"Everyone is terribly unhappy with the situation we are in," she said, "and whatever any of us feel, it is nothing compared to what people in our schools and children in our schools must feel."
Commissioner Wendell Pritchett said that he was voting yes on the budget "only because we are constitutionally mandated, not because I think it’s constitutional." He said that one of his children had been involved in the protest outside District headquarters.
"We must all work together to demand that the state and city provide adequate resources," Pritchett said. "If that does not happen, we are certainly going to need to pursue many other avenues before schools open in September."
What those avenues might be is unclear. As commissioners voted, several activists who had remained for the entire four-hour SRC meeting shouted down the commissioners with words like "shame."
The budget includes more than $670 million for charter schools and $280 million for debt service — the consequence of not just borrowing for capital expenses but interest on a $300 million loan necessary to balance the budget during the current school year. The interest on that is $22 million annually for the next 20 years.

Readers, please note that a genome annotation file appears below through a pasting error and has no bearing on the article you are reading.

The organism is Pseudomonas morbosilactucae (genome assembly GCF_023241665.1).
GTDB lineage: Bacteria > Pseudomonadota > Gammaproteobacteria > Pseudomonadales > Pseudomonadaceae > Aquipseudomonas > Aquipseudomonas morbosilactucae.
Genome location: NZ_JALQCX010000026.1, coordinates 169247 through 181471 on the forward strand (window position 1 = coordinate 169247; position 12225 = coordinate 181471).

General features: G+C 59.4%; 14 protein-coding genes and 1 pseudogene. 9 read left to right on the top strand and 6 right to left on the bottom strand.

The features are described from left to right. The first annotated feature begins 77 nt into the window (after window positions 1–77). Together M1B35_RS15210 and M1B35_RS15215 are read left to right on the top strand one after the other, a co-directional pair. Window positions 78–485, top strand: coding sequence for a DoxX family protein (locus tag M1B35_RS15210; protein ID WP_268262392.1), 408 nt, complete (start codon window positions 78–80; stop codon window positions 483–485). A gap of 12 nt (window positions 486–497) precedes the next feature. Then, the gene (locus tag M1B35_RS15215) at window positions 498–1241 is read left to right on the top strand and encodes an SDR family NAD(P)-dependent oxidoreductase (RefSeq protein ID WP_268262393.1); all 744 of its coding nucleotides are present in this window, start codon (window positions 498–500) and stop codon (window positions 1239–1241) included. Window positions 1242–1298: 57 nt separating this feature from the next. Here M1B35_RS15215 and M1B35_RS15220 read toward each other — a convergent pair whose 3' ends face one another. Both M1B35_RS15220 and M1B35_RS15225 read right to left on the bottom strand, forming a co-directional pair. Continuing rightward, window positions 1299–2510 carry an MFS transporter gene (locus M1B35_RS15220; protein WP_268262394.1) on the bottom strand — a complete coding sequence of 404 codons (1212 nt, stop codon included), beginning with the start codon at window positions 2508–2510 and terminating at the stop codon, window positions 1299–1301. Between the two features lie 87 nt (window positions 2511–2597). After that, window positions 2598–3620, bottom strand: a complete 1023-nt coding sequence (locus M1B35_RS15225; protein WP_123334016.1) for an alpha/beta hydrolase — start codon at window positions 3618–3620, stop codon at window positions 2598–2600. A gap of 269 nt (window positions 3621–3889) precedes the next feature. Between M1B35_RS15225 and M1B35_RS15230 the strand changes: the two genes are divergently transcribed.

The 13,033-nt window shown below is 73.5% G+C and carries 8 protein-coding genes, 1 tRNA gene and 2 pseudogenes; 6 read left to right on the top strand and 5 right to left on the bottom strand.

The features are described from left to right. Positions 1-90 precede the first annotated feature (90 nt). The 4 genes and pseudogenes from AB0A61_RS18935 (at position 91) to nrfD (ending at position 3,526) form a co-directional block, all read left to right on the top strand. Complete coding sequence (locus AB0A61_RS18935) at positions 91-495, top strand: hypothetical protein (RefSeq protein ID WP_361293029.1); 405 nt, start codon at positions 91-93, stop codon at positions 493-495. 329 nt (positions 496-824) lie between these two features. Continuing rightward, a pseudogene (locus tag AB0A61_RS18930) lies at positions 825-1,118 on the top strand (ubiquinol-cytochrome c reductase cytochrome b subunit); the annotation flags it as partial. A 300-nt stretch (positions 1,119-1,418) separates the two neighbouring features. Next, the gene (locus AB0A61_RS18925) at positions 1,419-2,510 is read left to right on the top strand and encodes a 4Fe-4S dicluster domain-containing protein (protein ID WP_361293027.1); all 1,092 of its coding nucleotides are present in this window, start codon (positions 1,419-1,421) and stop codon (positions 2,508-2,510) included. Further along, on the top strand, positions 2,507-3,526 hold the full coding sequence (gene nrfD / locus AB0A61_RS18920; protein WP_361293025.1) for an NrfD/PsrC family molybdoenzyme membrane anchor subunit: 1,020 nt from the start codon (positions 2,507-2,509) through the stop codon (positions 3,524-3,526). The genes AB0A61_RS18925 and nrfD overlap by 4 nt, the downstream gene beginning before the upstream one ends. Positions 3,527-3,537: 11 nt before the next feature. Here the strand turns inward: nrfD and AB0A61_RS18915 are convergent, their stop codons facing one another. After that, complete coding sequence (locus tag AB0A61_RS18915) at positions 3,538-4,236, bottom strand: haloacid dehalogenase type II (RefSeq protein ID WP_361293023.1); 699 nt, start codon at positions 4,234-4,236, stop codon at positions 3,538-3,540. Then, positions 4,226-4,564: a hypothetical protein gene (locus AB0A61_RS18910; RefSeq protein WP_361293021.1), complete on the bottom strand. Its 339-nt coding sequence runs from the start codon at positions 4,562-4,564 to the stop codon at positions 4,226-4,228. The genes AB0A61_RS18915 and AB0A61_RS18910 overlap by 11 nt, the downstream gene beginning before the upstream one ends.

In addition to its operating budget, the District has said it anticipates receiving roughly $430 million in grants and other funding next year, pushing its total anticipated spending to $2.8 billion. But that total figure represents about a 13 percent reduction from the current year, partly a result of sharp reductions in federal aid.
Hundreds protested outside and inside District headquarters before and during the meeting as the SRC prepared to consider the budget that Superintendent William Hite has repeatedly described as “catastrophic” and woefully inadequate to provide what students and schools need.
Hite said that the SRC had no choice because it is committed to only spending the money that it has in hand. He stressed, though, that he fully expected the budget to be amended after the city and the state pass their budgets at the end of June.
“This is where we find ourselves when faced with the situation that many of the revenue decisions are yet to be made,” Hite said.